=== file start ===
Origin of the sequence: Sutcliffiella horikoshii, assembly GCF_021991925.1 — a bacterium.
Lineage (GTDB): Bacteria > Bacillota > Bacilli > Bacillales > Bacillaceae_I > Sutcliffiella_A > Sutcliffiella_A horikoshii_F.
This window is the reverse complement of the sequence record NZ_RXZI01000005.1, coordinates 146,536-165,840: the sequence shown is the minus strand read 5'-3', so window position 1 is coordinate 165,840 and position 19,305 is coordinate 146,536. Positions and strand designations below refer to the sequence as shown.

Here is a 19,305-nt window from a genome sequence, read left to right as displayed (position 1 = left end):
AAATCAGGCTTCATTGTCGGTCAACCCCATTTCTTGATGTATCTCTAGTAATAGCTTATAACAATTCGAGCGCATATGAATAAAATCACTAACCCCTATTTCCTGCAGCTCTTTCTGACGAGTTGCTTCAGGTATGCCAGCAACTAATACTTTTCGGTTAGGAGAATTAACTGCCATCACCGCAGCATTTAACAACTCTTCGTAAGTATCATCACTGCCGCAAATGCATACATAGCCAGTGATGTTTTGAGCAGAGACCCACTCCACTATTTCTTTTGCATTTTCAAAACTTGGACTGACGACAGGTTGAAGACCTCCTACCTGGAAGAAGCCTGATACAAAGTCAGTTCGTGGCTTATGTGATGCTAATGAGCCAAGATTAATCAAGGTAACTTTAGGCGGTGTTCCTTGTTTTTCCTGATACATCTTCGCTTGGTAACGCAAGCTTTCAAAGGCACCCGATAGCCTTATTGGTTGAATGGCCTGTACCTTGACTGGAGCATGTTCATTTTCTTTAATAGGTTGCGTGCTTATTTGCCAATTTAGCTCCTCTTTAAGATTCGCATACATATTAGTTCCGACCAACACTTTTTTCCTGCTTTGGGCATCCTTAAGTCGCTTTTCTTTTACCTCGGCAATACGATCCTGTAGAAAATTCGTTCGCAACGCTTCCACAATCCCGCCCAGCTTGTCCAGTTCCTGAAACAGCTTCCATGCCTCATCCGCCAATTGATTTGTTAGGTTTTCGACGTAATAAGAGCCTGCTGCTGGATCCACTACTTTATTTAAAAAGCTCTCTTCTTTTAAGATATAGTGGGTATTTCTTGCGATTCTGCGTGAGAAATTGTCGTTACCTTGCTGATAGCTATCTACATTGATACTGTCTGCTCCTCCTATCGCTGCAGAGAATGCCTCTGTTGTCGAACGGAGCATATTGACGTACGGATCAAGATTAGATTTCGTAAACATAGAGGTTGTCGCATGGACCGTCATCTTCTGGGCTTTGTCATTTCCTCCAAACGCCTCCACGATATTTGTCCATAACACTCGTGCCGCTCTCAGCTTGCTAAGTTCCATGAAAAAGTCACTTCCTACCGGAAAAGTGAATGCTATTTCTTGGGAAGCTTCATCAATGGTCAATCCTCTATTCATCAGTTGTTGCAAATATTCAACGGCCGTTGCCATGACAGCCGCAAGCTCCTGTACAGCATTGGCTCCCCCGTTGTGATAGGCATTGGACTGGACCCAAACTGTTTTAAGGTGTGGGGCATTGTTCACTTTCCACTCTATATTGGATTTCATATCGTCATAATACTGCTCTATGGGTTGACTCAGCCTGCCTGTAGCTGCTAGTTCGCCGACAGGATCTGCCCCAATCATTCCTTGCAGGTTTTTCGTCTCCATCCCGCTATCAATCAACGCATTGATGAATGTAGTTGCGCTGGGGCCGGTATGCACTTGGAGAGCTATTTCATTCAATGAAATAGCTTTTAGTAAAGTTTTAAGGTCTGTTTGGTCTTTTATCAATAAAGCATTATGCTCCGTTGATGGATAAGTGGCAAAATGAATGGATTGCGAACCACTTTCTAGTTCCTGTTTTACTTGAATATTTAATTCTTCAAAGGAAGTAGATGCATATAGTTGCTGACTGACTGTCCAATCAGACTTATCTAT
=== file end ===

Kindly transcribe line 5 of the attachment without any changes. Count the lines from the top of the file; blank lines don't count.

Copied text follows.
AAATCAGGCTTCATTGTCGGTCAACCCCATTTCTTGATGTATCTCTAGTAATAGCTTATAACAATTCGAGCGCATATGAATAAAATCACTAACCCCTATTTCCTGCAGCTCTTTCTGACGAGTTGCTTCAGGTATGCCAGCAACTAATACTTTTCGGTTAGGAGAATTAACTGCCATCACCGCAGCATTTAACAACTCTTCGTAAGTATCATCACTGCCGCAAATGCATACATAGCCAGTGATGTTTTGAGCAGAGACCCACTCCACTATTTCTTTTGCATTTTCAAAACTTGGACTGACGACAGGTTGAAGACCTCCTACCTGGAAGAAGCCTGATACAAAGTCAGTTCGTGGCTTATGTGATGCTAATGAGCCAAGATTAATCAAGGTAACTTTAGGCGGTGTTCCTTGTTTTTCCTGATACATCTTCGCTTGGTAACGCAAGCTTTCAAAGGCACCCGATAGCCTTATTGGTTGAATGGCCTGTACCTTGACTGGAGCATGTTCATTTTCTTTAATAGGTTGCGTGCTTATTTGCCAATTTAGCTCCTCTTTAAGATTCGCATACATATTAGTTCCGACCAACACTTTTTTCCTGCTTTGGGCATCCTTAAGTCGCTTTTCTTTTACCTCGGCAATACGATCCTGTAGAAAATTCGTTCGCAACGCTTCCACAATCCCGCCCAGCTTGTCCAGTTCCTGAAACAGCTTCCATGCCTCATCCGCCAATTGATTTGTTAGGTTTTCGACGTAATAAGAGCCTGCTGCTGGATCCACTACTTTATTTAAAAAGCTCTCTTCTTTTAAGATATAGTGGGTATTTCTTGCGATTCTGCGTGAGAAATTGTCGTTACCTTGCTGATAGCTATCTACATTGATACTGTCTGCTCCTCCTATCGCTGCAGAGAATGCCTCTGTTGTCGAACGGAGCATATTGACGTACGGATCAAGATTAGATTTCGTAAACATAGAGGTTGTCGCATGGACCGTCATCTTCTGGGCTTTGTCATTTCCTCCAAACGCCTCCACGATATTTGTCCATAACACTCGTGCCGCTCTCAGCTTGCTAAGTTCCATGAAAAAGTCACTTCCTACCGGAAAAGTGAATGCTATTTCTTGGGAAGCTTCATCAATGGTCAATCCTCTATTCATCAGTTGTTGCAAATATTCAACGGCCGTTGCCATGACAGCCGCAAGCTCCTGTACAGCATTGGCTCCCCCGTTGTGATAGGCATTGGACTGGACCCAAACTGTTTTAAGGTGTGGGGCATTGTTCACTTTCCACTCTATATTGGATTTCATATCGTCATAATACTGCTCTATGGGTTGACTCAGCCTGCCTGTAGCTGCTAGTTCGCCGACAGGATCTGCCCCAATCATTCCTTGCAGGTTTTTCGTCTCCATCCCGCTATCAATCAACGCATTGATGAATGTAGTTGCGCTGGGGCCGGTATGCACTTGGAGAGCTATTTCATTCAATGAAATAGCTTTTAGTAAAGTTTTAAGGTCTGTTTGGTCTTTTATCAATAAAGCATTATGCTCCGTTGATGGATAAGTGGCAAAATGAATGGATTGCGAACCACTTTCTAGTTCCTGTTTTACTTGAATATTTAATTCTTCAAAGGAAGTAGATGCATATAGTTGCTGACTGACTGTCCAATCAGACTTATCTAT